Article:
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Agfa Isoly 100 : 80's Analogue Adventure for Less Than a Fiver Including Processing

Serendipity landed me an Agfa Isoly 100 in my lap for less than a £1. Follow me as I try out this hidden fixed focus gem from the 1980's in an adventure that cost less than £5 for the camera, film and processing.

Agfa Isoly 100

Serendipity. It’s a funny thing.

We already owned an Agfa Isoly 100. Well, what I mean to say is my 8 year old daughter inherited it from my late father and it was her camera (you’ve got tons of your own, dad! !). But she wanted a flash for it and I spent sometime looking on ‘that’ auction site for one. I came across one listed with another Agfa Isoly 100 which I put a small bid for fun.

When I landed it for 99 pence, it gave me a chance to try out this nice bit of kit as well as placate my daughter with the flash.

Photo by ali_d

Camerapedia is one the few information sources on this gem from the 80’s. The Isoly 100 was manufactured between 1980-86 for Agfa by Certex. The camera strongly resembles Certex 1970’s Welisa cameras.. It is Fixed focus and Camerapedia describes it as having a f/8 aperture. The only setting available is the shutter which has 3 settings (sunny,cloudy or bulb/flash). Despite looking at a copy of the manual and trawling the internet, all I can find out about the shutter is that it uses Agfa paratic shutter and the flash setting is 1/50. The shutter is set up by winding the film on with the quite comfortable thumb winder on the back of the camera.

Shutter control ring

There is a standard hotshoe and tripod mount but no cable release attachment. The camera comes with a case that appears to be of half plastic and half cardboard.The cardboard doesn’t seem durable and the catch on the back has fallen off both our cases (probably an age thing).

Photo by ali_d

I loaded it up with a spare role of agfa vista 200 negative film (the irony of using a agfa camera that is not German and Agfa film that is really Fujifilm was not lost). This is widely available and cheap (my roles come from a certain chainstore where everything costs £1). It is quite a grainy film and its colour profile is a bit of a marmite one (either you’ll love it naturalisic vintage style or hate it’s grainy mutedness) but heck it’s cheap. Processing was done at my local supermarket where I got 4 rolls c-41 processed and scanned to cd for £9 (£2.25 a roll). This meant I had my camera, film and processing for just over £4 (excluding p&p).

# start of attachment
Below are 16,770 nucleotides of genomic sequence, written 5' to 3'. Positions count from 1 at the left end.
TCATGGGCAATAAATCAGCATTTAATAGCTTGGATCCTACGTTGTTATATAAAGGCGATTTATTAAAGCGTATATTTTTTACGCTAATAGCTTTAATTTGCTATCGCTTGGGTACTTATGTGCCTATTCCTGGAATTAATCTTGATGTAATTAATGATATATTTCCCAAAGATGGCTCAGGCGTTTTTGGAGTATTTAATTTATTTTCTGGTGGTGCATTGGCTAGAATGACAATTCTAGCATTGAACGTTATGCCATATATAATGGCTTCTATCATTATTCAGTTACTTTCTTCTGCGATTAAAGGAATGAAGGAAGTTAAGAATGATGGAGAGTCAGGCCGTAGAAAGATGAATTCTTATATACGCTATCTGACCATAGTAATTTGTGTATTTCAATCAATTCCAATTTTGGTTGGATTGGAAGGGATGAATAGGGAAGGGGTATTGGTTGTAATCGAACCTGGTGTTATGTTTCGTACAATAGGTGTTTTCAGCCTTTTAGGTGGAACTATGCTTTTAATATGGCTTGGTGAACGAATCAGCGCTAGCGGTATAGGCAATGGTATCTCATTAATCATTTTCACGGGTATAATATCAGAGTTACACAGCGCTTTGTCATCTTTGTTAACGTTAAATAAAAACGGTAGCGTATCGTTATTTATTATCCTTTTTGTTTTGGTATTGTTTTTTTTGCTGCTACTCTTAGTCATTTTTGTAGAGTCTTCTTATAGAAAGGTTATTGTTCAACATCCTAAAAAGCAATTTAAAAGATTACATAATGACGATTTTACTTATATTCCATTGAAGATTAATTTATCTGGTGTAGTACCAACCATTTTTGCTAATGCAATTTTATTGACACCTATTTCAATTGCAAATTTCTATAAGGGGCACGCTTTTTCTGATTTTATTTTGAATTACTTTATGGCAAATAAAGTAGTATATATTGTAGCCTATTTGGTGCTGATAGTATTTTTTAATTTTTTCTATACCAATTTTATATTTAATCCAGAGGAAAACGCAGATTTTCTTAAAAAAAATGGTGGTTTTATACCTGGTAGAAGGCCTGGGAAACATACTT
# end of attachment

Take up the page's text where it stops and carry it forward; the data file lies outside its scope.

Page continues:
Photo by ali_d

The camera performed well in good sunlight situations as shown and surprisingly quite sharp. Worked best with objects a metre plus away. The Agfa vista 200 has reasonable tolerability and I wasn’t able to really elicit much difference between the cloudy and sunny settings as this montage picture shows nor on with my Diana Mini which I shot some frames in parallel to test out

Photos on left Diana Mini and on right Agfa Isoly 100. The top photos are taken on sunny settings on both cameras, the bottom on cloudy setting.

The cameras performed equally well in the test shots at medium distance and it’s down to personal taste as this montage shows.

The isoly 100 does struggle with close photography as this shows where Diana Mini performed much better.

Flowers at Penrith’s Castle park. Photo on left Diana Mini & on right Agfa Isoly

At a distance it’s down to personal tastes again.

Street scene in evening. Photo by Diana Mini on left and Agfa Isoly 100 on right

For flash photography results were good both with Diana F or other flashgun. Mount seemed a wee bit tight for the Diana adaptor.

Taken with Diana F Flash on Agfa Isoly 100

Overall very pleased with shots. In Good light produces good results. Perhaps a bit too sharp for some.

However the camera is limited. There is no focusing possible which makes it limited for close work. You can’t easily do multiple exposures and there is no B setting. Although only slightly larger than the Diana Mini it becomes too larger to slip into a pocket especially with the case.

Agfa Isoly 100 and Diana Mini with box of 35mm film for sizing.

But for a less than a quid it’s been a bargain. Whilst I was lucky, these cameras appear to sell regularly on auction sites for a few quid .

Serendipity.
It’s a funny thing.
Just after I finished the roll and was itching to load some other film , we realised the shutter was sticking on my daughter’s one, so she’s now got this one.

Mind you there is another one on auction at the moment……

Photo by ali_d

written by ali_d

1 comment

  1. alex34

    alex34

    Superb review!

    11 months ago · report as spam

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This is the original article written in: English. It is also available in: Deutsch.